Is Carl Woese losing a Kingdom?
schwarz at cubsps.bio.columbia.edu
Sun Sep 29 21:42:09 EST 1996
Radhey Gupta wrote:
> The question may be asked as to why should the chimeric
> model be preferred over direct descendance of eukaryotic cells
> from archaebacteria? Well, there are several reasons for doing
> (a) It is the simplest and most parsimonius model to explain all
> of the genes/proteins phylogenies.
> (b) It readily explains why certain characteristics of
> eukaryotic cells...
> (c) It provides a plausible explanation for the origin of the
> eukaryotic cell nucleus and endomembrane systems...
These seem reasonable.
> (d) It provides a plausible explanation for the enormous
> structural difference between the eukaryotic and prokaryotic
> cell types, and the absence of any species that are
> intermediates in this transition. These observations cannot
> be readily explained by simple evolutionary mechanisms.
Whoop! Whoop! Bogon alert!
In the first place, you *do* realize that this argument
is straight out of "scientific creationism" ... right?
In the second place, are you even sure that this is true?
There's a lot of quite diverse protozoa out there and, while
I am no expert on them, I dimly recall that some of them are
quite rudimentary eukaryotes indeed (e.g., lack mitochondria,
or have simplified mitosis). Might not they be considered
instances of, if not "missing links," at least mildly intermediate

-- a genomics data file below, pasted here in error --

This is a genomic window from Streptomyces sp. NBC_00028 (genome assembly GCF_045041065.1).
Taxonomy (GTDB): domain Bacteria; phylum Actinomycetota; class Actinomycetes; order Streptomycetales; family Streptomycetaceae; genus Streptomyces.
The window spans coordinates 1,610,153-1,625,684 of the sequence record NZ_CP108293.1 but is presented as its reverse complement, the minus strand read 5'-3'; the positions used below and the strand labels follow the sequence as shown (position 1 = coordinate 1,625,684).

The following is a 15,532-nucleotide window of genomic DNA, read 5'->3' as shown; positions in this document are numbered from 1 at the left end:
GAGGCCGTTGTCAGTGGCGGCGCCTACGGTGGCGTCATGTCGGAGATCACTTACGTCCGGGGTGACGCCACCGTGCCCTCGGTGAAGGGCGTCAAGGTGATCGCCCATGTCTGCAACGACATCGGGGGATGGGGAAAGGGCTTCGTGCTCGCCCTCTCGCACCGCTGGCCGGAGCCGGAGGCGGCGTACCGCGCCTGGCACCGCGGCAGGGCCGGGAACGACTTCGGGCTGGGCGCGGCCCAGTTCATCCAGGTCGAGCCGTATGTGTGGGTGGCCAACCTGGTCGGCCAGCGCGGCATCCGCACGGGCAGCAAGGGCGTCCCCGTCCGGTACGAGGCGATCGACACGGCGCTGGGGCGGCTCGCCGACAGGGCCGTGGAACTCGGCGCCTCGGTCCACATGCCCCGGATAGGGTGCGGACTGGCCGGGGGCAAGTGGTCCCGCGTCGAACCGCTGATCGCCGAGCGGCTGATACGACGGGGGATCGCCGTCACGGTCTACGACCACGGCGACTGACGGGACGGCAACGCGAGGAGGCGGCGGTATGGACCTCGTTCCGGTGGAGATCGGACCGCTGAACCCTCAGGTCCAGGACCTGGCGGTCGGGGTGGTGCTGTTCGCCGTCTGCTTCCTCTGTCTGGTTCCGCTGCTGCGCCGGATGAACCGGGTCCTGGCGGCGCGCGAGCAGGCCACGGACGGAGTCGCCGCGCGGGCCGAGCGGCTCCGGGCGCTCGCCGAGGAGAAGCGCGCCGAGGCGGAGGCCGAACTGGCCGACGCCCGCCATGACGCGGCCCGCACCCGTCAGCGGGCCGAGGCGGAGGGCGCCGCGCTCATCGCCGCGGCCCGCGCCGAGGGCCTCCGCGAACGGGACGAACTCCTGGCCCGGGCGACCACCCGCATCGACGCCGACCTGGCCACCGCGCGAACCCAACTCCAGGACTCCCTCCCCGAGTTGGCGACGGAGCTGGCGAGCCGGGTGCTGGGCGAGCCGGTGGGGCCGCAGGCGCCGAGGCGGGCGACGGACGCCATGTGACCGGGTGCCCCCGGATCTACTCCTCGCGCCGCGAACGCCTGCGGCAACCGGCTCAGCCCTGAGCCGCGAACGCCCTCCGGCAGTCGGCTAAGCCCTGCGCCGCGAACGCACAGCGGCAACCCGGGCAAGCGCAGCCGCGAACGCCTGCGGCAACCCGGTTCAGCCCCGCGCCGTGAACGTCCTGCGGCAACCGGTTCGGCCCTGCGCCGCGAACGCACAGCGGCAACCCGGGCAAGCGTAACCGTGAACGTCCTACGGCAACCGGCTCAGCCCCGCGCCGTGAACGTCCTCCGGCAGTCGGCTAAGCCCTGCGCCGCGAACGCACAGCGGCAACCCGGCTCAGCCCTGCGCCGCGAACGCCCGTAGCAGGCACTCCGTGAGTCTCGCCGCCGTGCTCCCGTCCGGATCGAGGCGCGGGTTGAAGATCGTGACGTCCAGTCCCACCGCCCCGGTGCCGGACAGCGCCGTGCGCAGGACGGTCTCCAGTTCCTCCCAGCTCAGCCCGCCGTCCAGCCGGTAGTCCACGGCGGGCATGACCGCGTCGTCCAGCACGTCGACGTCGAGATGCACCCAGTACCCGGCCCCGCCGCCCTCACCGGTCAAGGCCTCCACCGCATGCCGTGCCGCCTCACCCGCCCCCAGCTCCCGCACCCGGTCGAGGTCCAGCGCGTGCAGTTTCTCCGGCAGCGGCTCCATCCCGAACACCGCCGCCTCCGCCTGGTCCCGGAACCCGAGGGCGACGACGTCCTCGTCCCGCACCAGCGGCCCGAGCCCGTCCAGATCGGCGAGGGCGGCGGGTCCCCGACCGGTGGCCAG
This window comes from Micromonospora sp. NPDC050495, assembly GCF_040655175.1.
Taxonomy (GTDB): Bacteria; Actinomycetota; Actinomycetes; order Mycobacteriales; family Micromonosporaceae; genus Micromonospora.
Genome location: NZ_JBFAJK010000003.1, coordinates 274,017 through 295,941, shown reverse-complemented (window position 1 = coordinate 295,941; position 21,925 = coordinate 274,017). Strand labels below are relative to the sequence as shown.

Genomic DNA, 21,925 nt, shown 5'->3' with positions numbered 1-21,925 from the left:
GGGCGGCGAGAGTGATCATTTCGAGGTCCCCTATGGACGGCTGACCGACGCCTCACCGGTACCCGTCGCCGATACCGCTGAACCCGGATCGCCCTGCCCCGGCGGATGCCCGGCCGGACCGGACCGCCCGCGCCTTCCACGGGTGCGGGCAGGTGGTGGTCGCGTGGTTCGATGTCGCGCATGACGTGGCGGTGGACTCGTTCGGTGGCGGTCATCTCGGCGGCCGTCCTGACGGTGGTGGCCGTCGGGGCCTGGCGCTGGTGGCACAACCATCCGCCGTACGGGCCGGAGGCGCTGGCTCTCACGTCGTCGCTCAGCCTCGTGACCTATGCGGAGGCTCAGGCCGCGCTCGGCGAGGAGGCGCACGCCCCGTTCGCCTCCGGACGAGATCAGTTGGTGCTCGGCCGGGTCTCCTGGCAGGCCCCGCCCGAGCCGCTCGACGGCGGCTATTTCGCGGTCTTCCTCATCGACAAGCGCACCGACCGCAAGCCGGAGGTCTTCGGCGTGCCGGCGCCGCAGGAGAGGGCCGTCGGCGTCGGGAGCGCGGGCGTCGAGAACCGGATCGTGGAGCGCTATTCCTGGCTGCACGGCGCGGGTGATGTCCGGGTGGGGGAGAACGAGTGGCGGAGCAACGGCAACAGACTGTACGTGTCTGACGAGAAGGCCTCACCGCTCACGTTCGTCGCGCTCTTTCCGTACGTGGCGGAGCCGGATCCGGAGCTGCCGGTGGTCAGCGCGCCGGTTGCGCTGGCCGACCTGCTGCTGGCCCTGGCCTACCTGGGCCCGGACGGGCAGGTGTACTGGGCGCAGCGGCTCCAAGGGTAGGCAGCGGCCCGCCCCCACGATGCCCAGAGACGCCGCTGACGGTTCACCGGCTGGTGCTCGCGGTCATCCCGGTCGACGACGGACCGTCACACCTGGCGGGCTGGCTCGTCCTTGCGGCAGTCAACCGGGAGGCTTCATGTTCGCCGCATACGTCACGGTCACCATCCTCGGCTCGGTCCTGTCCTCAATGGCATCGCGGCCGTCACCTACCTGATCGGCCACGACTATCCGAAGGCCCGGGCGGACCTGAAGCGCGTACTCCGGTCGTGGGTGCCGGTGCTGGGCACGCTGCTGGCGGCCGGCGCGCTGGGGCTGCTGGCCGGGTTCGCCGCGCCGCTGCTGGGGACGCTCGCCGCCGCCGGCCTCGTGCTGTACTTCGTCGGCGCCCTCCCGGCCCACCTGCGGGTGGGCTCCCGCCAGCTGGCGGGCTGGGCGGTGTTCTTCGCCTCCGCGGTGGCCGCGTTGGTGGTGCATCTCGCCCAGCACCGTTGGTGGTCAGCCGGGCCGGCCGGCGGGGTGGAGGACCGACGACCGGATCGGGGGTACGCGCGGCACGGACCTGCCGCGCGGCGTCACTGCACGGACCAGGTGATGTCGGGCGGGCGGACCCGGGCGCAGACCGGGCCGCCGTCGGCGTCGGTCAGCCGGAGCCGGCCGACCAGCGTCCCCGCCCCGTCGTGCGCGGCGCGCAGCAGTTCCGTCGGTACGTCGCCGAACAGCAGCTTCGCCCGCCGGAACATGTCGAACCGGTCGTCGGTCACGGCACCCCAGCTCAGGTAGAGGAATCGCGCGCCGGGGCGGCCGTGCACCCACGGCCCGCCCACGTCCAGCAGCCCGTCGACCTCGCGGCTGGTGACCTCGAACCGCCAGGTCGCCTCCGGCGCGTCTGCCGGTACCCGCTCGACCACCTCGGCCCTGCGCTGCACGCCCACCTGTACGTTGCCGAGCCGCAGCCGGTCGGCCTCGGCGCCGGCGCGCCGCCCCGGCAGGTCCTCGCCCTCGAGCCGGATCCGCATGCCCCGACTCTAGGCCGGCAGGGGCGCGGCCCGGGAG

steps towards prokaryote-ness?
> (e) The inferred time of divergence of eukaryotic species from
> archaebacteria and the eubacteria (about 2 By ago) based on
> genetic distances between different proteins sequences
> (Doolittle et al , Science, 271, 470-477, 1996) and the
> fossil records, can also be satisfactorily explained by the
> chimeric model.
As I recall, Doolittle's chronology is still a little
controversial. Or, maybe, more than a little controversial.
Cf., Schopf's commentary on microfossils versus Doolittle, quoted
in the _Science_ issue where Doolittle et al. was published...
> the basic division of living organisms into two primary
> groups -
> the Prokaryotes (ancestral) and the Eukaryotes (derived) is
> strongly supported by all available molecular and other data.
This strikes me as a bit of overstatement. A chimeric
origin of Eucarya may well be the real solution to the current
confusion in cellular phylogeny. However, the evidence so far
from genes involved with informational transfer within the cell --
rRNA, DNA polymerases, RNA polymerases -- seems to strongly
support monophyly of Archaea and Eucarya. Classing all
Prokaryota as monophyletic doesn't really address that
convincingly, at least not to this observer and not yet.
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